By Andy McCormick
- Length 8.5 in
- Wingspan 17 in
- Weight 2.1 oz (60 g)
- AOU Band code DUNL
Dunlins are hardy birds that winter farther north than any other shorebird. This fall and winter they will be along the Washington coast from late October to early May. Major stopover points for them are the tidal flats and coastal estuaries around Willapa Bay and Grays Harbor and the Samish and Skagit Flats where they forage on marine and freshwater invertebrates by probing a few centimeters into the mud or fine-grained sand. They can also be found on interior seasonal wetlands. About a half million of them migrate along the Pacific coast each year (Warnock et al).
Dunlins belong to the genus Calidris from the Greek kalidris used by Aristotle to describe a speckled waterbird. Alpina refers to the mountains probably to indicate that Dunlins breed in a cold region of the world. The common name is from the Anglo-Saxon dunn, for dark brown, which is descriptive of their brown back in the basic plumage. The breeding or alternative plumage is quite dramatic with its conspicuous black belly patch and rufous back, giving the bird its old name of Red-backed Sandpiper. The black bill is sturdy with a distinctive downward turn at the tip and its legs are black. When feeding, Dunlins look a little hunchbacked.
Dunlins are most often seen in large, tight, well-coordinated flocks with all of the birds seeming to turn in unison. Recent research analyzing movies of flocks frame by frame are able “to show that a turn ripples through a flock just as a cheerleading wave passes through sports fans at a stadium” (Freiderici). Researchers now think that birds need time to learn this behavior and juveniles who cannot keep up with the flock are often the birds that become isolated and prey for falcons. Both the Merlin and Peregrine Falcon have a hunting style characterized by flying directly into the Dunlin flock to split it in order to separate a single individual for attack. During these attacks the flock can stay together but change shape or it can split into two groups leaving some individuals vulnerable.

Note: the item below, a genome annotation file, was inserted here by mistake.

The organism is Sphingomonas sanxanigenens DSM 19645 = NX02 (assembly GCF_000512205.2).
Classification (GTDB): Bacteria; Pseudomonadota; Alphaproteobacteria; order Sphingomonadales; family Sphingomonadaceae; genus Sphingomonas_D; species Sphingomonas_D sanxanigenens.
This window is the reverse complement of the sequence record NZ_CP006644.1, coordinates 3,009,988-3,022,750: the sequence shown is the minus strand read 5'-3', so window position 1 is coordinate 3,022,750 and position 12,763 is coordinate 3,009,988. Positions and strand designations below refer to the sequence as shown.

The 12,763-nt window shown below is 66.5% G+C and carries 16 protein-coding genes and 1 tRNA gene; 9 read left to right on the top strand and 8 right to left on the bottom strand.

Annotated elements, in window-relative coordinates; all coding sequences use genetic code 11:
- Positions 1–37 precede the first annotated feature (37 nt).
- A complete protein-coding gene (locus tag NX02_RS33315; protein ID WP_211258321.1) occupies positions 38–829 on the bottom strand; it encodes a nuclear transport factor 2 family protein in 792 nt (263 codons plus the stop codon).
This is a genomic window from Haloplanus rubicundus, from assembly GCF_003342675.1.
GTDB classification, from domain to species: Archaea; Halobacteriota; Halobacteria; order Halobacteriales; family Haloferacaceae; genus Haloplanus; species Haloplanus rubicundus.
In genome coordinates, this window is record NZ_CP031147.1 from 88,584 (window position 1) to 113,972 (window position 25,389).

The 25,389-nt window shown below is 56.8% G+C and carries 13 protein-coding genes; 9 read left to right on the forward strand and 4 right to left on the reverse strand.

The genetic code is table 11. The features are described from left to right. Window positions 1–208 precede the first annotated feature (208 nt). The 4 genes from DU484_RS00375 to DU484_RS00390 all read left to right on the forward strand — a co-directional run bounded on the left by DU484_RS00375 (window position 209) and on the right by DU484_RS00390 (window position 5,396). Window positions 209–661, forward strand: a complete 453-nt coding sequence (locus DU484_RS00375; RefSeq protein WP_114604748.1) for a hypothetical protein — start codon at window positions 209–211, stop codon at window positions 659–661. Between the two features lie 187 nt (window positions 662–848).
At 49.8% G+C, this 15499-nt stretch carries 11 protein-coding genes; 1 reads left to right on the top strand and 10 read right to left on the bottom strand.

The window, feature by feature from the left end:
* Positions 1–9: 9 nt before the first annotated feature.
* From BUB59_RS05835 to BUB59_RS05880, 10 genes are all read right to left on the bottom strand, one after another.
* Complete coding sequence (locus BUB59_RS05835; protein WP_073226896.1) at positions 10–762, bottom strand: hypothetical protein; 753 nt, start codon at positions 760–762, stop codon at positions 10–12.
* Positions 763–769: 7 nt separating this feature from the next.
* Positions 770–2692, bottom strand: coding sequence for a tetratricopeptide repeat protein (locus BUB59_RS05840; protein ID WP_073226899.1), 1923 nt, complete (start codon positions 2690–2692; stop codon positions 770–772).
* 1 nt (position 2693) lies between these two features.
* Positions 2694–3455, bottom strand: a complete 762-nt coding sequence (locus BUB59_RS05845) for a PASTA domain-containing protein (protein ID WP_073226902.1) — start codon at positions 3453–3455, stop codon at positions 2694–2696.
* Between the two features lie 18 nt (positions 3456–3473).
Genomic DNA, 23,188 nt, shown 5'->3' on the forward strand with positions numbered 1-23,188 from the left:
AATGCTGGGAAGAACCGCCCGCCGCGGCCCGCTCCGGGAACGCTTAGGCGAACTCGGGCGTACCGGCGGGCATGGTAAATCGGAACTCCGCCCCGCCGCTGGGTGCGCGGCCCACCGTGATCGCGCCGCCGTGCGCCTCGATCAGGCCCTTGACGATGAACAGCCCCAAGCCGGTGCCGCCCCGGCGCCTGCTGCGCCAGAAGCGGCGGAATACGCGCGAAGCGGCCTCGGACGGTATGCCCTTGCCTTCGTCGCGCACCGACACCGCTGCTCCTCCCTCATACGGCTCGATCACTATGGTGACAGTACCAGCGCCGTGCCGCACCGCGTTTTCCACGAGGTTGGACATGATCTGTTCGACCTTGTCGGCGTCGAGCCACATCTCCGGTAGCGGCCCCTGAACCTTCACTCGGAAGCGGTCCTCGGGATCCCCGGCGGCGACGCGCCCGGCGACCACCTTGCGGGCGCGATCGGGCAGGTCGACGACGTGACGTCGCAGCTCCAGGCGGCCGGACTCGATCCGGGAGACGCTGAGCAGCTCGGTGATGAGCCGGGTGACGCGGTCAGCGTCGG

In May Dunlins begin the northward migration and return to their breeding grounds in the subarctic and arctic tundra. They nest in a shallow scrape in the gravel and typically four olive to blue-green eggs are deposited. Both parents (female at night and male during the day) incubate the eggs for about three weeks. The female departs the nest a few days after the young hatch. The young then feed themselves and are ready to fly in about a month (Kaufman).
Dunlins are one of the world’s most cosmopolitan shorebirds and are found throughout the year. They were hunted to near extinction in the 1800s. Because they fly so tightly together they are vulnerable to multiple kills with one shotgun blast. They are now protected by the Migratory Bird Treaty Act of 1918 and with assistance from wetland conservation measures their numbers have rebounded. Regrettably Dunlin population declines have recently been recorded in central North America. This is most likely in response to the loss of wintering habitat in the United States.